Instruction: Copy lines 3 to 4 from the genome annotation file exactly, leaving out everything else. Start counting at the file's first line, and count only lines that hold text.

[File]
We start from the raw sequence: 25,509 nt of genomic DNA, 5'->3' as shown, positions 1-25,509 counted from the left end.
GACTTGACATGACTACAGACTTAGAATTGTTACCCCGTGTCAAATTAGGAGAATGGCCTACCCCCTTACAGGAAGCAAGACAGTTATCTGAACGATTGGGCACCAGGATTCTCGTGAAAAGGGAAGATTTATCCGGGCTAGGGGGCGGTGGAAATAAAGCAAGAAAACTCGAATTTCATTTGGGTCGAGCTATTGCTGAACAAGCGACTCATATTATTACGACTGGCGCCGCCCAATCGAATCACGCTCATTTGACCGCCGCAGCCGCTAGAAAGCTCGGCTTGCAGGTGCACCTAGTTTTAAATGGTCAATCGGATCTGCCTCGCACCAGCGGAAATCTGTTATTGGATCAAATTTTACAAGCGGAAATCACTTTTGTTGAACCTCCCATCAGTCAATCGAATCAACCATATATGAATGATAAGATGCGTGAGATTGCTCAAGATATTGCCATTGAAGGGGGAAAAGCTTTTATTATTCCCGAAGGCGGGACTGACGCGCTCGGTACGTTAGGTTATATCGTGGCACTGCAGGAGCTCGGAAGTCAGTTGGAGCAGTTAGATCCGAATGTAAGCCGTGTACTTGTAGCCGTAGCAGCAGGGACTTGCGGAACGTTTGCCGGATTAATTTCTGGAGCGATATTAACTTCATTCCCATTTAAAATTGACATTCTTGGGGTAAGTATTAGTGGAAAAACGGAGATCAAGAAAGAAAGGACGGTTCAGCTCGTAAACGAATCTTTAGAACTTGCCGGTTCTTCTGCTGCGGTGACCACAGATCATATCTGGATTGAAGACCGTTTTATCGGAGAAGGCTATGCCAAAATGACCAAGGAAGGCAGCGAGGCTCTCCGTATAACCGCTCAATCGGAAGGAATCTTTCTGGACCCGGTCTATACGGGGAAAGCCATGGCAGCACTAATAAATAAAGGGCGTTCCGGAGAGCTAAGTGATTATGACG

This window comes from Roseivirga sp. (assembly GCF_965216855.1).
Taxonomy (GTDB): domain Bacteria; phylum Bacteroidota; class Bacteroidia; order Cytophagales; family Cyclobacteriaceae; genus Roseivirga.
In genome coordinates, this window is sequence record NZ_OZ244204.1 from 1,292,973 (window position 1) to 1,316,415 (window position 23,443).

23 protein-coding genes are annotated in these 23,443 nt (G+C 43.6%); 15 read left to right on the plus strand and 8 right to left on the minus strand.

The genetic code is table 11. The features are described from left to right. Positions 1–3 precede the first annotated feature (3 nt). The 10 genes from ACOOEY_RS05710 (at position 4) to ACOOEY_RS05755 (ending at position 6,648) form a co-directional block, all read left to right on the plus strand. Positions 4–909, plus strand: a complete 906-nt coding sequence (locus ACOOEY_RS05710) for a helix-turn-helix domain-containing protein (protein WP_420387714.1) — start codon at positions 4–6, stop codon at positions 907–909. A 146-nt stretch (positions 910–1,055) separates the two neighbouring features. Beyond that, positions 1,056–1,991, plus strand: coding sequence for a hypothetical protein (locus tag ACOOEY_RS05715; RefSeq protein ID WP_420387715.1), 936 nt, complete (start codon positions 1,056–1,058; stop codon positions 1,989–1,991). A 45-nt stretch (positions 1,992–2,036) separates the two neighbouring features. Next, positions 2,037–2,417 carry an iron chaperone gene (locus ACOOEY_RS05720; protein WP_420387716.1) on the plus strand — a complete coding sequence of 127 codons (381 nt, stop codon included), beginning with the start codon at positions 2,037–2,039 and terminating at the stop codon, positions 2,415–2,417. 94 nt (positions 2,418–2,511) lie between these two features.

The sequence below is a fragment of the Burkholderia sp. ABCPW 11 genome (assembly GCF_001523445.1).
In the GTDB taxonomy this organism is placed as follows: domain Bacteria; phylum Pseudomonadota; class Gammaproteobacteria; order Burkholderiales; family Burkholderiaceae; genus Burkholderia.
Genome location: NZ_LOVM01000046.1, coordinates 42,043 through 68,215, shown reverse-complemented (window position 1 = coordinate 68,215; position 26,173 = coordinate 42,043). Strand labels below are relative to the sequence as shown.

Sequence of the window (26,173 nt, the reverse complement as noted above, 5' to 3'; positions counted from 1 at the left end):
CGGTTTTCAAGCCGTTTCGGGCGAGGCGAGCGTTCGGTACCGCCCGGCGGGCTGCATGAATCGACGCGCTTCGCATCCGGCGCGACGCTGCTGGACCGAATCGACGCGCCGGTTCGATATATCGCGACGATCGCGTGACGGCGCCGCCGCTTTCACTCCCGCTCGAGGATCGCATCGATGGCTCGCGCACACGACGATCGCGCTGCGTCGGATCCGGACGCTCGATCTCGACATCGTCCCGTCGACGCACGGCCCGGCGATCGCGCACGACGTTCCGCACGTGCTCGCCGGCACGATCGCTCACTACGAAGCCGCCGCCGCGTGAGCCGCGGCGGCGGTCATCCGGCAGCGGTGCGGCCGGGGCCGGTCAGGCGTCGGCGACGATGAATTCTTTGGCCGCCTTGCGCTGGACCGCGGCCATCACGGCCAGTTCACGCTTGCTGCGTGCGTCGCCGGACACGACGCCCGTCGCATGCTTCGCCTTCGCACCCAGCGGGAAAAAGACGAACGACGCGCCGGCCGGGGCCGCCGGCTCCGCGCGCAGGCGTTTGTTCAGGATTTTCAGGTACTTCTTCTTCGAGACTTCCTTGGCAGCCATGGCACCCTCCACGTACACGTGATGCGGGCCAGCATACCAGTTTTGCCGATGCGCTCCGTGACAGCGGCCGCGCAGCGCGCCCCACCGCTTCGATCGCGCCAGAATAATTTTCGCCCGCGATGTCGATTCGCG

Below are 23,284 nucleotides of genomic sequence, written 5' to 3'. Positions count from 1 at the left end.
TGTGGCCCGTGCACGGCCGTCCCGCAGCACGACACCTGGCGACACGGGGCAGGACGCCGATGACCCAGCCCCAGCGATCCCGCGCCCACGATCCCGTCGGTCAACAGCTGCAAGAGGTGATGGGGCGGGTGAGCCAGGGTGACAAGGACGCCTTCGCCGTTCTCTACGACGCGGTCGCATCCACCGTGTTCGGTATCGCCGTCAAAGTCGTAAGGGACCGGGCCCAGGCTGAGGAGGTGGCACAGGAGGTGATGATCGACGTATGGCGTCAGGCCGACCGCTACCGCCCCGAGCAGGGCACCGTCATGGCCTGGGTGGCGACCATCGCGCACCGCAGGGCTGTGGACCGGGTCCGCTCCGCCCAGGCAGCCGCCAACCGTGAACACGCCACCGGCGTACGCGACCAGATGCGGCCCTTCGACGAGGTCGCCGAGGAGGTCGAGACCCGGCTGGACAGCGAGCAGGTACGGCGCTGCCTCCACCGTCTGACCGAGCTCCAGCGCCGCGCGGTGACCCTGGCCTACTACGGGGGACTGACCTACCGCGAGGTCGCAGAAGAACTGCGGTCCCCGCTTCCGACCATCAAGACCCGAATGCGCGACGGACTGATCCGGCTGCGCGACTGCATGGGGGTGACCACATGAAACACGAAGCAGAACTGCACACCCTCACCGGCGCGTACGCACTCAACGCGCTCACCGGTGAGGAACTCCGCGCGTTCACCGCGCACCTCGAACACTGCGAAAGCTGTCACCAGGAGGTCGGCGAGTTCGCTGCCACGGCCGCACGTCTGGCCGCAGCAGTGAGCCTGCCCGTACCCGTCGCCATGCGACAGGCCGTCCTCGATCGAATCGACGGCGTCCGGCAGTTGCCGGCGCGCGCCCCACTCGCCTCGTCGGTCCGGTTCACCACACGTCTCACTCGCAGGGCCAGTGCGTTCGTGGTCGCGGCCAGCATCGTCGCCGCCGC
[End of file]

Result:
This window comes from Roseivirga sp. (assembly GCF_965216855.1).
Taxonomy (GTDB): domain Bacteria; phylum Bacteroidota; class Bacteroidia; order Cytophagales; family Cyclobacteriaceae; genus Roseivirga.